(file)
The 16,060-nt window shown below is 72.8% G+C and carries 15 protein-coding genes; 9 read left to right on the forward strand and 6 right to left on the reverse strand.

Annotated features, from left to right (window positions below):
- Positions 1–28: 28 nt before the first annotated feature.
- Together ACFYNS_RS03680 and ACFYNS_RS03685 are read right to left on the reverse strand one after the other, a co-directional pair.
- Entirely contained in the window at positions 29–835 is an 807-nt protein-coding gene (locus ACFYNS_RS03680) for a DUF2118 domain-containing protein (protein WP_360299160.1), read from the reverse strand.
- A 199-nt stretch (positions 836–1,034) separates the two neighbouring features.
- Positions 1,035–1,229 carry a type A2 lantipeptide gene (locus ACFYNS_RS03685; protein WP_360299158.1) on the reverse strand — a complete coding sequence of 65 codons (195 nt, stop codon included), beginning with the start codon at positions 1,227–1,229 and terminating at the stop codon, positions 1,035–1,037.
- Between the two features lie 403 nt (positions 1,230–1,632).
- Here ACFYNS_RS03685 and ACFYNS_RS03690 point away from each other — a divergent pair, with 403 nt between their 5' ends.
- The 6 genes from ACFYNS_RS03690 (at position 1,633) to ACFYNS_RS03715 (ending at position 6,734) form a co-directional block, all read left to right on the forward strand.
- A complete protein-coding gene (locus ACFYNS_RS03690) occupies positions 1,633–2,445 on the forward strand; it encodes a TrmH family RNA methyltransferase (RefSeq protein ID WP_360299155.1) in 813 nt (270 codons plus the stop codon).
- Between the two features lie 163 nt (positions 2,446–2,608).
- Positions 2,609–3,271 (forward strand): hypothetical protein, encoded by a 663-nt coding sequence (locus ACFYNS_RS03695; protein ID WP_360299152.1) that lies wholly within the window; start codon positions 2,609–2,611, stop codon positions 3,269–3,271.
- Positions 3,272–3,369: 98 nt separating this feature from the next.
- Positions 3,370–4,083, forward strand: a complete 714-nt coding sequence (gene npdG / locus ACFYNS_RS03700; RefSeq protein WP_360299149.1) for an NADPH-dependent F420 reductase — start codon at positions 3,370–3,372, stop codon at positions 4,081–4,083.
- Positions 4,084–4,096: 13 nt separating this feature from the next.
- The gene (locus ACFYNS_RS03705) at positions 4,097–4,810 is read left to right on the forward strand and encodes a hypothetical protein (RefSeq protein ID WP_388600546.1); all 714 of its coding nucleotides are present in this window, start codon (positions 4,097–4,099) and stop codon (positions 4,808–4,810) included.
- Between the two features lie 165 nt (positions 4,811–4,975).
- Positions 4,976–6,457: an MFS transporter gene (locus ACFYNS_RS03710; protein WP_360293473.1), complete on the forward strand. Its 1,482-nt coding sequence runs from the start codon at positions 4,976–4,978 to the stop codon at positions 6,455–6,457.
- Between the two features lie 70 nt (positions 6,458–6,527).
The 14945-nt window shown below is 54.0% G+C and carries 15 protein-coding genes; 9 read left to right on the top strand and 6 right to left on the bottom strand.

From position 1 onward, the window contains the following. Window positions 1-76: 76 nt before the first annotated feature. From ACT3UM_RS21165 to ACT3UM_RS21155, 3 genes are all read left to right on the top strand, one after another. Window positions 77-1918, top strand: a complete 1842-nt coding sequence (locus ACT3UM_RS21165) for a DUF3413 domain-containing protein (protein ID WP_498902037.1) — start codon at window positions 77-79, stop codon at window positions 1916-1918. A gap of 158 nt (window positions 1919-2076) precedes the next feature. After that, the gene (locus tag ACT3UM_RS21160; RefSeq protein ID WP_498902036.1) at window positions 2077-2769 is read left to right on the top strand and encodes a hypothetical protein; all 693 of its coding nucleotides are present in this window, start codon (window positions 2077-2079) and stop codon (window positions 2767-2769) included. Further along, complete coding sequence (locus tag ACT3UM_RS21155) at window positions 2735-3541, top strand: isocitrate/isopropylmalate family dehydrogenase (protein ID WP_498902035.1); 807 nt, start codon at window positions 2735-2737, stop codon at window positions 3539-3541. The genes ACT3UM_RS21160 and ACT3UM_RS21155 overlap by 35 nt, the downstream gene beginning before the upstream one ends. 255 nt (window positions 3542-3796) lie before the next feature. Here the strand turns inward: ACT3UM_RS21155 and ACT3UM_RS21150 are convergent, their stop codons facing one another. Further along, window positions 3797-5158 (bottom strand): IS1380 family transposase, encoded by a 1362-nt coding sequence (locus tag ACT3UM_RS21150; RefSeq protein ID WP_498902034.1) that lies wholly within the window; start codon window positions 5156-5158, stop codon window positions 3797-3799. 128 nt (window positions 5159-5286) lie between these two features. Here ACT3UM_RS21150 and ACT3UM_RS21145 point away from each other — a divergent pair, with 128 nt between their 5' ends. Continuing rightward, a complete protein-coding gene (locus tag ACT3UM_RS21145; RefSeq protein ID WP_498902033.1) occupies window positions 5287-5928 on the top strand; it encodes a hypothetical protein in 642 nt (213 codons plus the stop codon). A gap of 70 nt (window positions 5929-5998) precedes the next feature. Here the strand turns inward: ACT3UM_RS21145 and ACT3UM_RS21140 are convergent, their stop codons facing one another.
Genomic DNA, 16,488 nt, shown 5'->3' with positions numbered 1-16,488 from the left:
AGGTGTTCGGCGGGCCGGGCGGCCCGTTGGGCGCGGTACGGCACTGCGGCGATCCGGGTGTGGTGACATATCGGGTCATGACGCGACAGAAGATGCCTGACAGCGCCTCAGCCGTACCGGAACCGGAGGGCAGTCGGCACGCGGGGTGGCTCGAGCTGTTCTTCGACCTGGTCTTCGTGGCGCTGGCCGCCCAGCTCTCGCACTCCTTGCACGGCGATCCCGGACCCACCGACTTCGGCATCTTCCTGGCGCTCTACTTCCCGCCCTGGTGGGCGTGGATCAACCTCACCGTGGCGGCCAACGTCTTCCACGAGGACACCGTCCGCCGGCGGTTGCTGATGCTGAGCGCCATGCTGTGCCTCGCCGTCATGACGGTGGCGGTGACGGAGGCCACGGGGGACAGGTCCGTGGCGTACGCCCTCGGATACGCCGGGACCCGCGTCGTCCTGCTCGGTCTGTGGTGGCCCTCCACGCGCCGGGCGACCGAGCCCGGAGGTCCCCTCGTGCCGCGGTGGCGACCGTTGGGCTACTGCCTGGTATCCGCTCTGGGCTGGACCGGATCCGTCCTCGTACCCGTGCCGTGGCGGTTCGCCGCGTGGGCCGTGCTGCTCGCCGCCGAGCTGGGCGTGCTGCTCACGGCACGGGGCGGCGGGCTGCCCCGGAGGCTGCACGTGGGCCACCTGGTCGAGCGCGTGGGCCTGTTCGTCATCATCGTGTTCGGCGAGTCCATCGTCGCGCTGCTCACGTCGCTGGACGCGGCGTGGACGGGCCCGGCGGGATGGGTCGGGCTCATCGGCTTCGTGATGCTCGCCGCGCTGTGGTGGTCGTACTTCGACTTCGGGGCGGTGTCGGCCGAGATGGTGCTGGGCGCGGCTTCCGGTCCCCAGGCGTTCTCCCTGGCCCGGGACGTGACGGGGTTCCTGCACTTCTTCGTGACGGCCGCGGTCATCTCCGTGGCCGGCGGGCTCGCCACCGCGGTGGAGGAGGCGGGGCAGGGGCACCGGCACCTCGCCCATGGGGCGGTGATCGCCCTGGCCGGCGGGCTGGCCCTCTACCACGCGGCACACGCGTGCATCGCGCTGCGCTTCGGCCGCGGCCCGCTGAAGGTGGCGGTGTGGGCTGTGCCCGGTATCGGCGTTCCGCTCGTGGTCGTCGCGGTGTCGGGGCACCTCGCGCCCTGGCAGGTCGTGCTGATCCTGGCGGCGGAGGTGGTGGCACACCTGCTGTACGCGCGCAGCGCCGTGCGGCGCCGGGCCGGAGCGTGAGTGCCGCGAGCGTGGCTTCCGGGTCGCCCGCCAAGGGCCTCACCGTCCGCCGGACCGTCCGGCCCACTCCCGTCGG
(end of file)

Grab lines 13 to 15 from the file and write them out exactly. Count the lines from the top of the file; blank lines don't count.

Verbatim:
- Positions 2,609–3,271 (forward strand): hypothetical protein, encoded by a 663-nt coding sequence (locus ACFYNS_RS03695; protein ID WP_360299152.1) that lies wholly within the window; start codon positions 2,609–2,611, stop codon positions 3,269–3,271.
- Positions 3,272–3,369: 98 nt separating this feature from the next.
- Positions 3,370–4,083, forward strand: a complete 714-nt coding sequence (gene npdG / locus ACFYNS_RS03700; RefSeq protein WP_360299149.1) for an NADPH-dependent F420 reductase — start codon at positions 3,370–3,372, stop codon at positions 4,081–4,083.